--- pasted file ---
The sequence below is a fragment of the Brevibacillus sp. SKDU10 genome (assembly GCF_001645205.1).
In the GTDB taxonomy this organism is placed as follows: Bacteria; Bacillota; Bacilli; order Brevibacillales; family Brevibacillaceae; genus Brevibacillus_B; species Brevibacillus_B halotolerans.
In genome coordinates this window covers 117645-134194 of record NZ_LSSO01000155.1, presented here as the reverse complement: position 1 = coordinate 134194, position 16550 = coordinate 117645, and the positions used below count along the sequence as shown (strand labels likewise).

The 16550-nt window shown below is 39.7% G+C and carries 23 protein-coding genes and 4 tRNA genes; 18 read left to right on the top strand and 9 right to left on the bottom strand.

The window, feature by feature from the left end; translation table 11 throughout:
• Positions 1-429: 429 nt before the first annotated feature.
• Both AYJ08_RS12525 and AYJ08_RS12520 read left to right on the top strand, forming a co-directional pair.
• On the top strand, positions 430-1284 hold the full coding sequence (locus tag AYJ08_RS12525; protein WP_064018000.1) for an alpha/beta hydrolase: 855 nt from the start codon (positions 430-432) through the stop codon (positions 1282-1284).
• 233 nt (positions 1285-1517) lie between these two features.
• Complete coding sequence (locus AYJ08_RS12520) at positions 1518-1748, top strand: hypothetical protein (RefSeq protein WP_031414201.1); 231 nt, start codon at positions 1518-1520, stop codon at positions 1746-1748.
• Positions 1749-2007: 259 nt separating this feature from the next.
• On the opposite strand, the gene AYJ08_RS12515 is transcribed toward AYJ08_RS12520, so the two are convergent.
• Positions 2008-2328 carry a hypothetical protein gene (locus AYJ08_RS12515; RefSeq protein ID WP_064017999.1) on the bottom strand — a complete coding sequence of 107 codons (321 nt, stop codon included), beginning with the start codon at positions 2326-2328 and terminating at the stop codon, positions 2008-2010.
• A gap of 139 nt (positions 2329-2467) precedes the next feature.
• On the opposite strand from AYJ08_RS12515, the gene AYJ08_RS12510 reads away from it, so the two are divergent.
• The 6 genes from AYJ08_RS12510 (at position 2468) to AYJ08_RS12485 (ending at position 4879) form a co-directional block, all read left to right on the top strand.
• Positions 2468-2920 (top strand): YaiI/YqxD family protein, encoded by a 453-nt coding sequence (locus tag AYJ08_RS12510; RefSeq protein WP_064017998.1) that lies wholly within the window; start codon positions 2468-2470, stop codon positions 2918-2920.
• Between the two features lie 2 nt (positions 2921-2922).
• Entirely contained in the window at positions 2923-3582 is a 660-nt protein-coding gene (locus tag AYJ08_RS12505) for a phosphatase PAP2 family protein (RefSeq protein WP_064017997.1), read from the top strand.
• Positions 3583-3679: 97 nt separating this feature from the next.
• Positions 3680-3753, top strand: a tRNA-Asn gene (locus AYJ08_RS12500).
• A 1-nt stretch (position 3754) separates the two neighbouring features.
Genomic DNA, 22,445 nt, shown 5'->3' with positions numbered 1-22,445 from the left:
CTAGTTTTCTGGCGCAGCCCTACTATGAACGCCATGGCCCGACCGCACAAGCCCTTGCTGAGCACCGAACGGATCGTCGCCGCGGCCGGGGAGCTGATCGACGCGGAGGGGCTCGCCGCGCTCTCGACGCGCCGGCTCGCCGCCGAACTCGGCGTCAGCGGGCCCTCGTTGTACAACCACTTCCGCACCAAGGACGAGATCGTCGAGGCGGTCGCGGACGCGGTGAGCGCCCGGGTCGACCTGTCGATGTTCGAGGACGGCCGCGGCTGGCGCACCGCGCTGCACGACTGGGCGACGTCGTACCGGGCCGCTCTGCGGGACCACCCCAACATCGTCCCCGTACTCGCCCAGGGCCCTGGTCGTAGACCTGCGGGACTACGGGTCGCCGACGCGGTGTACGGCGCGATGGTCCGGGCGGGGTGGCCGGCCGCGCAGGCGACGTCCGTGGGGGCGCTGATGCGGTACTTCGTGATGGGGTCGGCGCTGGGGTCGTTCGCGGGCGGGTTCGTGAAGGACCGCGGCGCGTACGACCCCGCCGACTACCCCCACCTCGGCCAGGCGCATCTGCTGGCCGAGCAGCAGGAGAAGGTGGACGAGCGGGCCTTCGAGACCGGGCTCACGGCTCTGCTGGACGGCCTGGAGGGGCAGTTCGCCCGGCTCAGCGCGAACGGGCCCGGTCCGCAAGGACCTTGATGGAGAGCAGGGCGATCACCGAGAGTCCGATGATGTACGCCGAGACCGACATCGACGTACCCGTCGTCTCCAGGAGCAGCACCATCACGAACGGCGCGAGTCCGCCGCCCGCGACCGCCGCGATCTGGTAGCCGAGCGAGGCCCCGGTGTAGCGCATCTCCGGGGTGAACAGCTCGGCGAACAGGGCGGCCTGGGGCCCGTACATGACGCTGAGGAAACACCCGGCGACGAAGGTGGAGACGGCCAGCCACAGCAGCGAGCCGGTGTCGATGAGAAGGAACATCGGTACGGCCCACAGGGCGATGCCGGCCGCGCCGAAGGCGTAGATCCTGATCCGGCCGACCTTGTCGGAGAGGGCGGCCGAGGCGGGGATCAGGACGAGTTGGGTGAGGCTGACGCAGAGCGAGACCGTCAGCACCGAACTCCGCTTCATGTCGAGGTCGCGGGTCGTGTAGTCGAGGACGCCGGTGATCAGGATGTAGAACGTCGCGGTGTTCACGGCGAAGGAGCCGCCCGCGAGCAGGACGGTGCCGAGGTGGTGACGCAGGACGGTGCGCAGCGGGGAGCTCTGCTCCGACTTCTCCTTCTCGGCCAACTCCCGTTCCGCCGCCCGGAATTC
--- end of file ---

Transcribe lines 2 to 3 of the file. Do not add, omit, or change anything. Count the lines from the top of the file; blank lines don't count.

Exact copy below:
In the GTDB taxonomy this organism is placed as follows: Bacteria; Bacillota; Bacilli; order Brevibacillales; family Brevibacillaceae; genus Brevibacillus_B; species Brevibacillus_B halotolerans.
In genome coordinates this window covers 117645-134194 of record NZ_LSSO01000155.1, presented here as the reverse complement: position 1 = coordinate 134194, position 16550 = coordinate 117645, and the positions used below count along the sequence as shown (strand labels likewise).